The Rays weren’t finished. They followed the Cron trade by sending starter Jake Odorizzi to the Minnesota Twins for shortstop Jermaine Palacios. While I did not want a fly ball pitcher like Odorizzi pitching for the Yankees at Yankee Stadium, I was surprised by the low cost for Minnesota to acquire the pitcher. Zack Littell, one of the prospects that the Yankees sent to the Twins in last year’s head-scratching trade for Jaime Garcia, is rated significantly higher among prospects in the Twins organization than Palacios. Good move by the Twins, but apparently, Tampa Bay Rays GM Erik Neander was drunk-dialing his friends last night. His first words this morning probably were, “OMG, I did what?” Maybe Yankees GM Brian Cashman should have called Neander last night to ask about Chris Archer.
The evening was capped by the long-awaited and much-anticipated free agent signing of first baseman Eric Hosmer by the San Diego Padres. Hosmer joins the now bearded former Yankee Chase Headley in lovely San Diego. Hosmer’s deal has two components. 5 years guaranteed for $105 million, with an opt-in for an additional 3 years and $39 million after 2022. Agent Scott Boras ensured that the contract was front-loaded for his client in what has been a very stagnant free agent market. The Hosmer signing has ramifications for several other players. Hosmer was viewed as a potential fall-back for the Boston Red Sox if they are unsuccessful in their stare-down with free agent outfielder J.D. Martinez. The move also increases the likelihood Mike Moustakas re-signs with the Kansas City Royals. The Royals preferred Hosmer over Moustakas but now that Hosmer is off the table, the Royals will most likely attempt to bring back Moose Tacos, eliminating any thoughts that the third baseman might accept a one year pillow contract with the Yankees.
It’s only been a few days but I am very impressed with how Gleyber Torres has handled himself this spring. He’s so young (21) but he shows maturity beyond his years. He has made a very strong effort to converse in English which is never an easy thing to do. Most of us raised with English as our primary language struggle with it. Torres wants to make the Opening Day roster but he has stated he would understand if he has to go to the minors to start the season. His words, from what I’ve seen, are team-oriented and not selfish like some players. He is my favorite to be the Yankees starting second baseman, either on Opening Day or within a few weeks after the season has started. Even though the Yankees have publicly stated that service time will not be a consideration, I am convinced the Yankees, given a choice, would wait to start Gleyber’s service time clock to delay free agency by a year. He is an exciting player and once he grabs second base, he’ll be a long-term fixture in the Bronx.
|Photo Credit: New York Post (Charles Wenzelberg)|
It may be inevitable that Manny Machado and the Yankees join forces after the season, but I have reservations. Manny will head into the season as Baltimore’s starting shortstop, his preferred position, and is making comments that he expects to player there for a very long time. According to Machado, “This is where my heart has always been, this is what I’ve wanted to do. This is what I’ve always wanted to do. This what I came into this world to do — to play shortstop at the big league level. Finally, Buck and the Baltimore organization are giving me the opportunity to go out there and do what I can at that position and show myself. That’s been my dream all along. I’m really looking forward to it.” Machado added, “Once I do it this year, it’s not something that’s just switching off. I’m making the transition. Hopefully, I want to stay there and continue doing it. This is where my heart has always been. Finally getting an opportunity to do it for a full season. I’m looking forward to it, and hopefully I can continue playing [shortstop] for a long time.” I’ve seen comments say the Yankees would/should move Didi Gregorius to third base to accommodate Machado. I am sorry but that’s not a price I think the Yankees should pay. Didi has earned the right to be the team’s starting shortstop. He’s such a team guy that I am sure he’d make the move if asked, but why should he? I like Machado but there are other options. I really hope that Miguel Andujar grabs third base this year and runs with it, eliminating the need for Machado. The plan for next offseason should not be ‘Machado or Bust’ unless he recognizes that the only path to the Bronx is and should be third base. Andujar has the ability to make this entire issue moot.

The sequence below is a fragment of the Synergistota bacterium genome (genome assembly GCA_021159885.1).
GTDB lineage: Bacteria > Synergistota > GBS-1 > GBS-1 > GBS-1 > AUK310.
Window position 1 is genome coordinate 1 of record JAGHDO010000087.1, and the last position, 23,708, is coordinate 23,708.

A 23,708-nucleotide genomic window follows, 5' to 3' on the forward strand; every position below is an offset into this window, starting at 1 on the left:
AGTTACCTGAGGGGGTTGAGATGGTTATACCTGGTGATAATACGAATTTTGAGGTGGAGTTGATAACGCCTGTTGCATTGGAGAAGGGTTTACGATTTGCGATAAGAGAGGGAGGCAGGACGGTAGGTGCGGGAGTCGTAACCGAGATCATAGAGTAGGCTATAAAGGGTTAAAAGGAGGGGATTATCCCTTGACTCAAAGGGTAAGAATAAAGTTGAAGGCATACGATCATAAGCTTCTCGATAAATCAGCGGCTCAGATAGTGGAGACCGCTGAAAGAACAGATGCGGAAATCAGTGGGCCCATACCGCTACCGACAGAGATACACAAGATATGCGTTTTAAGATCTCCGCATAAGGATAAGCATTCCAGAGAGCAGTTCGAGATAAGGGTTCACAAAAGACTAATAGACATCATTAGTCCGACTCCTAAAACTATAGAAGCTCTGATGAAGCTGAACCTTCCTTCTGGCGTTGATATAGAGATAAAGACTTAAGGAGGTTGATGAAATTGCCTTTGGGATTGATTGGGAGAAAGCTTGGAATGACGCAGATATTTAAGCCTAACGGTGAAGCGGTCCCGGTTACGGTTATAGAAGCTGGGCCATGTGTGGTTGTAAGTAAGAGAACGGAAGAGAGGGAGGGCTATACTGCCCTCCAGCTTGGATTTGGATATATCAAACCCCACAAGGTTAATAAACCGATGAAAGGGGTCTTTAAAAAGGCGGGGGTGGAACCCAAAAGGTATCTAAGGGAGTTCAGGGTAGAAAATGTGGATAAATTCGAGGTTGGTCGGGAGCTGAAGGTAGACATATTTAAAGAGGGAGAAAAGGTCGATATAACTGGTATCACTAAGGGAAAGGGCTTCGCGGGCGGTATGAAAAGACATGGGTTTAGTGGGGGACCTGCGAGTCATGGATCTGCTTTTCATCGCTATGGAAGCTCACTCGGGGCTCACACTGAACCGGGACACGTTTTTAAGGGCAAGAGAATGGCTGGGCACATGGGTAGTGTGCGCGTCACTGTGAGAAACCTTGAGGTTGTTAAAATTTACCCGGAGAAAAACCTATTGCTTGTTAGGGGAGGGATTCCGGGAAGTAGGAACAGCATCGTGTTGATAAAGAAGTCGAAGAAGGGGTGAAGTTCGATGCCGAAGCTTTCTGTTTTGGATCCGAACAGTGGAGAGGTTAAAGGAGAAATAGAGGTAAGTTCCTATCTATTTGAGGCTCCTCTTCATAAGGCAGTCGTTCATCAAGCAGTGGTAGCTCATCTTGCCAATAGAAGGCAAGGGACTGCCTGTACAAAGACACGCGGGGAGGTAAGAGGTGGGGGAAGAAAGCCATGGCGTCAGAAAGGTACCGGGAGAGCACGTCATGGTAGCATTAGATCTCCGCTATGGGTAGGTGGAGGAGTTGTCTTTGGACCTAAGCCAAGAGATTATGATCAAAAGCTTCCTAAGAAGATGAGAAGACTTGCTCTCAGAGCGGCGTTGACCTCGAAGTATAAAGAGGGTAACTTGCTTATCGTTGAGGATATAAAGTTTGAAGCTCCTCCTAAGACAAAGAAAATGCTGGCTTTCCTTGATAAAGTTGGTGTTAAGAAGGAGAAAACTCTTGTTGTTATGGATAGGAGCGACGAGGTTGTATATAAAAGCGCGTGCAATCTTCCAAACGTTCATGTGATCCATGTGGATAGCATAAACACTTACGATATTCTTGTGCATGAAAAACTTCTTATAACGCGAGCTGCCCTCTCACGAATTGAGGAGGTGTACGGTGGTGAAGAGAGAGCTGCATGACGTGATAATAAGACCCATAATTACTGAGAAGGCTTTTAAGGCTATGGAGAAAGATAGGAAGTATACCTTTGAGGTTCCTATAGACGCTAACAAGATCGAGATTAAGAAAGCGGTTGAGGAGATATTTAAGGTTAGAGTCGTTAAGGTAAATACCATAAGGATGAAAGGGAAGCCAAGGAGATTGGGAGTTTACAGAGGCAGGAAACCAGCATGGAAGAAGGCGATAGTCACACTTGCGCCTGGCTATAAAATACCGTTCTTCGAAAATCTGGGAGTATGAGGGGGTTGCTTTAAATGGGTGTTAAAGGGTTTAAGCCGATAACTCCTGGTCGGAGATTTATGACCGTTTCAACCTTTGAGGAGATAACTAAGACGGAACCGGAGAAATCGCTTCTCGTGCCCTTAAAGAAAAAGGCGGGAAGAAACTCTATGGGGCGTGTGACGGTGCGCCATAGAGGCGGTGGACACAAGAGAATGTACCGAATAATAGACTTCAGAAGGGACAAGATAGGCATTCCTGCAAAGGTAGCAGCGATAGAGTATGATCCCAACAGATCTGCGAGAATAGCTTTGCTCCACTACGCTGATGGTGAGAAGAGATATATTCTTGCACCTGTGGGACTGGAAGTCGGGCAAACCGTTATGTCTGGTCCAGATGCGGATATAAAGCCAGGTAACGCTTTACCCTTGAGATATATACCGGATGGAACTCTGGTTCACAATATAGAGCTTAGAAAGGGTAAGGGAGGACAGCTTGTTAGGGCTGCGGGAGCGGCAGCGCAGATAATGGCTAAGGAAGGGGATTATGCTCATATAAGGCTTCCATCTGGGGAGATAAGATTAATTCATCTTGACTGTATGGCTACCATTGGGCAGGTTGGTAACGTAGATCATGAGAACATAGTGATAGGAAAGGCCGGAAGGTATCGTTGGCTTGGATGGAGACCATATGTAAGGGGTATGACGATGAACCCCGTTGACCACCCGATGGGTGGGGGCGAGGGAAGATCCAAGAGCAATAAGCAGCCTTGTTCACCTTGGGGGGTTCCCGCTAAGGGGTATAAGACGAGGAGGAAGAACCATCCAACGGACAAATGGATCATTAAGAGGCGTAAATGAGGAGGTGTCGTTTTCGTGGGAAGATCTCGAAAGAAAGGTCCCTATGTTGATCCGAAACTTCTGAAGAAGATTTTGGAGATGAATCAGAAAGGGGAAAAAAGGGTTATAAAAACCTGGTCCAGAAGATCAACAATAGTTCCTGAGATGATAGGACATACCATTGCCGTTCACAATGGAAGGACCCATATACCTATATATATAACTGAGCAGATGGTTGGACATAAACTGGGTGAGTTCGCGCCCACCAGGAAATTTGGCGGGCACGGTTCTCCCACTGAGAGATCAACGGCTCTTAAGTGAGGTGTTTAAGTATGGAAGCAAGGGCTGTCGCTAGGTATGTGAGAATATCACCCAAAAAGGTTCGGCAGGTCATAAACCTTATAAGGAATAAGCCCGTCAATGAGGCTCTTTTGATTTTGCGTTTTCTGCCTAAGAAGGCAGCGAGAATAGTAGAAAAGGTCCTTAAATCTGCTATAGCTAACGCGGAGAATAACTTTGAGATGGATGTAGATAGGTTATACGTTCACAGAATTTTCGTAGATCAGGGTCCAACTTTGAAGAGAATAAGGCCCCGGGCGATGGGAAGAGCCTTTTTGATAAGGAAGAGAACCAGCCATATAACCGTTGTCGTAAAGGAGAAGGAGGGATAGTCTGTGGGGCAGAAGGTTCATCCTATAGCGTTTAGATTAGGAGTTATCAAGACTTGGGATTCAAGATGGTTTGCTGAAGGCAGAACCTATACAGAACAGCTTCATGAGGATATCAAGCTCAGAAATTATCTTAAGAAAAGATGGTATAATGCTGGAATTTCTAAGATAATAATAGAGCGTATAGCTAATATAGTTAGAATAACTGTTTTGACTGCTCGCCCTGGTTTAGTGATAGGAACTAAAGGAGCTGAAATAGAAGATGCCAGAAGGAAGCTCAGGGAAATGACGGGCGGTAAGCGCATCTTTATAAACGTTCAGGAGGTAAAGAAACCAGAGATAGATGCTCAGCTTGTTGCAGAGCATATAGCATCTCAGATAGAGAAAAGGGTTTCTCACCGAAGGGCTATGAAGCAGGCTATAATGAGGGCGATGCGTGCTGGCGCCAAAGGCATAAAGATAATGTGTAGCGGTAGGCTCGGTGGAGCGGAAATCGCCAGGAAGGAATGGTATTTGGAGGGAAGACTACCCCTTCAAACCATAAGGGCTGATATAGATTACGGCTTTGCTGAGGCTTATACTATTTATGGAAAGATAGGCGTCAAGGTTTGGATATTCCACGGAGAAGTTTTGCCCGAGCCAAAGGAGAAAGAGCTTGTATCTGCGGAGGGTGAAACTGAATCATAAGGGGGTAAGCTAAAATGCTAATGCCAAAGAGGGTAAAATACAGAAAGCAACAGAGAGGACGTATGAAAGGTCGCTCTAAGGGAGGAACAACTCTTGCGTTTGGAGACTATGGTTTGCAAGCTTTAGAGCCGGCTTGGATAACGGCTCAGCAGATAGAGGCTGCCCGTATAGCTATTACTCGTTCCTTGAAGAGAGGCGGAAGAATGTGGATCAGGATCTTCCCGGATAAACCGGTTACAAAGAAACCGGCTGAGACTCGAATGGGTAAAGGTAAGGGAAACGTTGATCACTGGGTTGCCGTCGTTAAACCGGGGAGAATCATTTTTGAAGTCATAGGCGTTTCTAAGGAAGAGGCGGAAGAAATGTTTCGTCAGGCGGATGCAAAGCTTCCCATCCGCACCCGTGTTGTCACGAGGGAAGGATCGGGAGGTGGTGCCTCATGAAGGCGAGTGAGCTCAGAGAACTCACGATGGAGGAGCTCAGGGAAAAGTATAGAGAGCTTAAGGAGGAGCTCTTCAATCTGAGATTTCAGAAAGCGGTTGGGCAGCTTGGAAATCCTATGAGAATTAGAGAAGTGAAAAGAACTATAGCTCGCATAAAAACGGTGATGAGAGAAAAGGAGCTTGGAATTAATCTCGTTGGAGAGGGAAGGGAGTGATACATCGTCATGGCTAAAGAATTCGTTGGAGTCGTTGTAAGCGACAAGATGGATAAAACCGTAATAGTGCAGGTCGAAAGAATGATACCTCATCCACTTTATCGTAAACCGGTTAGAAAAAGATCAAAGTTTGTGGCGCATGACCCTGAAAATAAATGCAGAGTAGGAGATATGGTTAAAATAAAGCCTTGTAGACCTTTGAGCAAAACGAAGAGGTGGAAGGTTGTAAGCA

|Photo Credit: Getty Images (Jonathan Daniel)|
Here are the number assignments for the Yankees coaching staff (thanks to Bryan Hoch of MLB.com):
17-Aaron Boone, Manager
59-Josh Bard, Bench Coach
60-Mike Harkey, Bullpen Coach
64-Carlos Mendoza, Infield Coordinator/Quality Control Coach
53-Phil Nevin, Third Base Coach
63-P.J. Pilittere, Assistant Hitting Coach
58-Larry Rothschild, Pitching Coach
62-Marcus Thames, Hitting Coach
50-Reggie Willits, First Base Coach/Outfield Instructor
It’s going to be fun to watch the coming days at Steinbrenner Field. Granted, it will be a disappointment if this year’s team falls short of its quest for a World Championship, but the ride is going to be magnificent. Welcome Yankees, one and all! Let’s get to work.
|Photo Credit: Getty Images|
It’s beginning to look a lot like Spring…